Militarized local police? Hard to find information
Militarization of local police departments has become a hot topic due to recent events in Ferguson, Mo., that has lead to a military response to demonstrators in Ferguson by local police forces.
The controversy stems from a federal policy called the 1033 Military Surplus Property Program. The 1033 program allows the Pentagon to send excess military equipment to states upon the requests of their county police departments.
According to the Georgia Department of Public Safety (GDPS) Georgia has received $200 million worth of military equipment since the birth of the 1033 program.
In light of these developments, the first thing that should naturally come to the mind of Fayette County citizens is if their police department is an active participant in the 1033 program.
To find an answer to this question most would think that you should be able contact the Fayette County Sheriff’s Office and ask. Unfortunately doing so would likely result in an “I don’t know” from whoever answers the phone.
The next plausible step would be to look through available online county records. If we look through the Fayette County Operation and Capital budget of 2014 there is a notice on page 76 which states that it “does not pertain to ... property obtained through the Georgia Emergency Management Agency’s 1033 Excess Property Program.” That little tidbit of information indirectly lets us know that Fayette County actually does participate in the 1033 program.
What is really concerning about this is that this shred of information hidden in the depths of the Fayette County budget is literally the only county document accessible to the public that ever alludes to the 1033 program.
In Fayette County, filling out an application for “open access” to public records at the police department is synonymous with writing down your email and a brief description of what your looking for in the hopes that someone will email it to you.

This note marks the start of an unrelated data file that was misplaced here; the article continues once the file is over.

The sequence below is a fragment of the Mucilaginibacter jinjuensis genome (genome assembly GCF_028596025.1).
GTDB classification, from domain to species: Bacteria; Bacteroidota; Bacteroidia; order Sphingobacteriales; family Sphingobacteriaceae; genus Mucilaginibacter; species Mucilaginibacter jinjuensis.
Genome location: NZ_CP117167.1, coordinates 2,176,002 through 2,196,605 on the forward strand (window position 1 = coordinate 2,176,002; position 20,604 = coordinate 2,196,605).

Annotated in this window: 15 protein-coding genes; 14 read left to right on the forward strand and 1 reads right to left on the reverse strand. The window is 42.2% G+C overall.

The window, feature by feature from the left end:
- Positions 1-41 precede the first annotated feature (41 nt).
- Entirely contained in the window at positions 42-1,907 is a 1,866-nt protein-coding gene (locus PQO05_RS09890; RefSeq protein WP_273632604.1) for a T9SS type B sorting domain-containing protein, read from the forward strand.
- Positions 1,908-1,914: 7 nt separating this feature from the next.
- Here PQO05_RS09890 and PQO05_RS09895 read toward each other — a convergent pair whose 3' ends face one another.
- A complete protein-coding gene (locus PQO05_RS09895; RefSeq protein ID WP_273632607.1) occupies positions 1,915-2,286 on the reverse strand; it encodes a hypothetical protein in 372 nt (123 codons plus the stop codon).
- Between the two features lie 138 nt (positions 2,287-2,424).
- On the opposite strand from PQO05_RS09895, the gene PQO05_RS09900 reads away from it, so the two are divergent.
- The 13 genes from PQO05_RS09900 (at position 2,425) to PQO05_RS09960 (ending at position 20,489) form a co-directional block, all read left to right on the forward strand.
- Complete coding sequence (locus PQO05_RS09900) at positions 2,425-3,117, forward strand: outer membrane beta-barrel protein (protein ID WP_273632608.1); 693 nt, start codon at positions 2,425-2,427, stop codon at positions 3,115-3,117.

According to an email from Captain Charles R. Cowart of the Fayette County Sheriff’s Department, “We have no 1033 documents on file.” The story is the same at the Justice Center and County Administration offices; both claim to not have any accessible records on the sheriff’s department’s assets.
Fortunately, a Freedom of Information Act request by the New York Times has produced an accessible online listing of all military equipment distributed to counties through the 1033 program. The list shows that Fayette County has received four military 5.56 millimeter rifles and one truck/tank worth almost $90,000.
Hopefully the sheriff’s department finds some sort of documentation pertaining to the military equipment; at this point an instruction manual would suffice. Since public records on the 1033 program in Fayette County don’t exist, it means that the applications that the department was obligated to submit in order to receive four military rifles and a tank aren’t on county public records.
This completely eliminates any possibility of public oversight pertaining to participation in the 1033 program. What if the county needed more equipment for the safety of the public and the department wasn’t adequately fulfilling its duty in applying for them? What if the department has applied for too much equipment and it became harmful to the public? Who answers then?
I don’t think we should wait to see.